First transport. Then hospitals and schools. And now housing. Our latest national crisis is the shortage of affordable new homes. London is worst affected, but even Reading's prices are out of reach of nurses and teachers. Once again, we are paying for decades of underinvestment. At a time when the formation of households is growing 22% faster than predicted five years ago, we are building fewer homes than at any time since 1924. Within 15 years there will be a shortfall of 1.1 million homes, according to the Joseph Rowntree Foundation. On top of this, 1.7 million existing homes are unfit to live in. Even with an entire mountain range of cash and dramatic shifts in policy, the creation of a 21st-century housing stock will take a generation.

We have to start somewhere, and at least ministers appear ready to grapple with the big, uncomfortable questions. Unfortunately, answers remain elusive. Lord Falconer will spend £10bn repairing one-third of substandard homes by 2004. But as Gerald Kaufman points out, that will still leave a million uninhabitable (pages 31). More ambitious is Stephen Byers' scheme to transfer 720,000 council homes to housing associations, as a means of leveraging private finance. About 90,000 tenants in Glasgow will vote on it today. But even with the Treasury's promise to write off £900m of the city's debts, recalcitrant local politicians are urging tenants to reject the deal, as those in south London's Aylesbury Estate did in January. There is also a national campaign against transfers led by Defend Council Housing and – you guessed it – Unison.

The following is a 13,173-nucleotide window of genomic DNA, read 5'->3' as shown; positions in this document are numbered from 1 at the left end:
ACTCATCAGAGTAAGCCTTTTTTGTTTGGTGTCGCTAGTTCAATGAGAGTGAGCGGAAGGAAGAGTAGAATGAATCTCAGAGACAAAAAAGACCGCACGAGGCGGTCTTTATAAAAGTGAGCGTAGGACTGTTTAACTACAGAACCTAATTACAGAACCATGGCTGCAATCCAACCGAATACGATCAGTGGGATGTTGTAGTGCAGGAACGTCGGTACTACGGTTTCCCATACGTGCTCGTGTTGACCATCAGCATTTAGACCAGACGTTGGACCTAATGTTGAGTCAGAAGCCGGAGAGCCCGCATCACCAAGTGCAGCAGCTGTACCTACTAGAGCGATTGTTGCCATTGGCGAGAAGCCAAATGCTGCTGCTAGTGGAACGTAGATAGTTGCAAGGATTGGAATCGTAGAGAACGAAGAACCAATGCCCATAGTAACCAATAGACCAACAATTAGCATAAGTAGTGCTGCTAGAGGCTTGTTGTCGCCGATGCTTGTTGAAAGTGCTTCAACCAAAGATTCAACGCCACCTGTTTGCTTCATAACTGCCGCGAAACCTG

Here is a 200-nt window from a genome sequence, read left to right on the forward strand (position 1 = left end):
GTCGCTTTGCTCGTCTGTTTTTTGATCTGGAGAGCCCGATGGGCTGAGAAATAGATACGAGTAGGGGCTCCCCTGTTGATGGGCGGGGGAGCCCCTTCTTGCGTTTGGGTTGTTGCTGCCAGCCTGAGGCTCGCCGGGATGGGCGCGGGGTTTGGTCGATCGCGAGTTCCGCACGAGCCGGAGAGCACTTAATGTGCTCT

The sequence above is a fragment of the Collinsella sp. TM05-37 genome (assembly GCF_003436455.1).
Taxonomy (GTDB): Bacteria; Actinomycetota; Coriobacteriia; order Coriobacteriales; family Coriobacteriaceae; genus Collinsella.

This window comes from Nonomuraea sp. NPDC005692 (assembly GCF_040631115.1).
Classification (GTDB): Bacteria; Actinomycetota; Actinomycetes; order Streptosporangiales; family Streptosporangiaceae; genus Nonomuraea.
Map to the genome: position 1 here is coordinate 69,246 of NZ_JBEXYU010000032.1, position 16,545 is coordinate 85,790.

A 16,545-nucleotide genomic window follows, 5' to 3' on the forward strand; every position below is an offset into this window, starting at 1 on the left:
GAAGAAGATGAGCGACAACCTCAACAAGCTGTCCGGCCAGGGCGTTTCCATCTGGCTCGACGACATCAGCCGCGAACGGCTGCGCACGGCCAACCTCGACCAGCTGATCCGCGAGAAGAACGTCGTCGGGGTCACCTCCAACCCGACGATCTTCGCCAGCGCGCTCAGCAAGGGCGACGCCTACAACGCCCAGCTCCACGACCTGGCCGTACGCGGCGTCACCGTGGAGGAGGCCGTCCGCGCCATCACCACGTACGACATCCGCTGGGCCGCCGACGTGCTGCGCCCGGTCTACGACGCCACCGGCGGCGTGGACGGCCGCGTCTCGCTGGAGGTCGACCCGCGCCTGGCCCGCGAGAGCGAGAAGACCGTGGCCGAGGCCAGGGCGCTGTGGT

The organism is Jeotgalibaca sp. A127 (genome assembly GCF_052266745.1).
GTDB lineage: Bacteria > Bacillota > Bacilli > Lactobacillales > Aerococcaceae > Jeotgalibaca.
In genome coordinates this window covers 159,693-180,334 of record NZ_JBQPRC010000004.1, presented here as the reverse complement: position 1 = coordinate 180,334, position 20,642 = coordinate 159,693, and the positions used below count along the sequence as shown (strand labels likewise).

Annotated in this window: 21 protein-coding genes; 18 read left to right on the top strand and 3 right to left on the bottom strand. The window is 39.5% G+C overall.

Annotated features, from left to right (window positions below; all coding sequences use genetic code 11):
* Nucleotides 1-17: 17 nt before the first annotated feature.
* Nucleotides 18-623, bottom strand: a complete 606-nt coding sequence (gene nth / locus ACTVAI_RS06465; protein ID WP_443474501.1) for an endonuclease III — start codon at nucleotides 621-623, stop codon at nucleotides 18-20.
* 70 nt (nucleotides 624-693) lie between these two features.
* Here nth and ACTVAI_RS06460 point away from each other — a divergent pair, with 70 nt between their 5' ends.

Nick Raynsford's attempt to launch housing PFI is in even worse trouble. After two-and-a-half years, work hasn't started on the eight pathfinder schemes, with Whitehall, councils and contractors all bickering over funding (pages 24-25). It's early days, and some of the problems echo those facing the first PFI schools, but fundamental questions remain over what private finance can bring to tarted-up housing estates.

In the private sector, ministers' efforts have centred on overhauling the reviled planning system and adopting Ken Livingstone's 50% quota for affordable homes nationally (see news). However meritorious their ideas, they don't begin to slow the rise of house prices. The average in London is a barely believable £208,000. With demand outstripping supply, the affordability gap will only narrow if there's a crash, or if councils are persuaded to be more forthcoming with land and planning permission. Sadly, as Roger Humber writes, nothing in the green paper suggests that Falconer has found a way round antediluvian councillors and the green lobby.

In one sense, house price inflation suits the government. With share prices moribund, people's plum asset is now their house, whose soaring value encourages them to spend, spend, spend – so helping the economy stave off recession. But it also encourages them to borrow, borrow, borrow, so the consequences of a property crash will be more severe. Really, there's no alternative to reform. Ministers must outface the luddites. They must press ahead with the PFI, complete stock transfers, and release more land. And construction, which has plenty to gain, must publicly back them (as it failed to do over PFI hospitals). There's just a chance of ushering in a new golden age of housebuilding. And if that can't happen under a Labour government, it never will.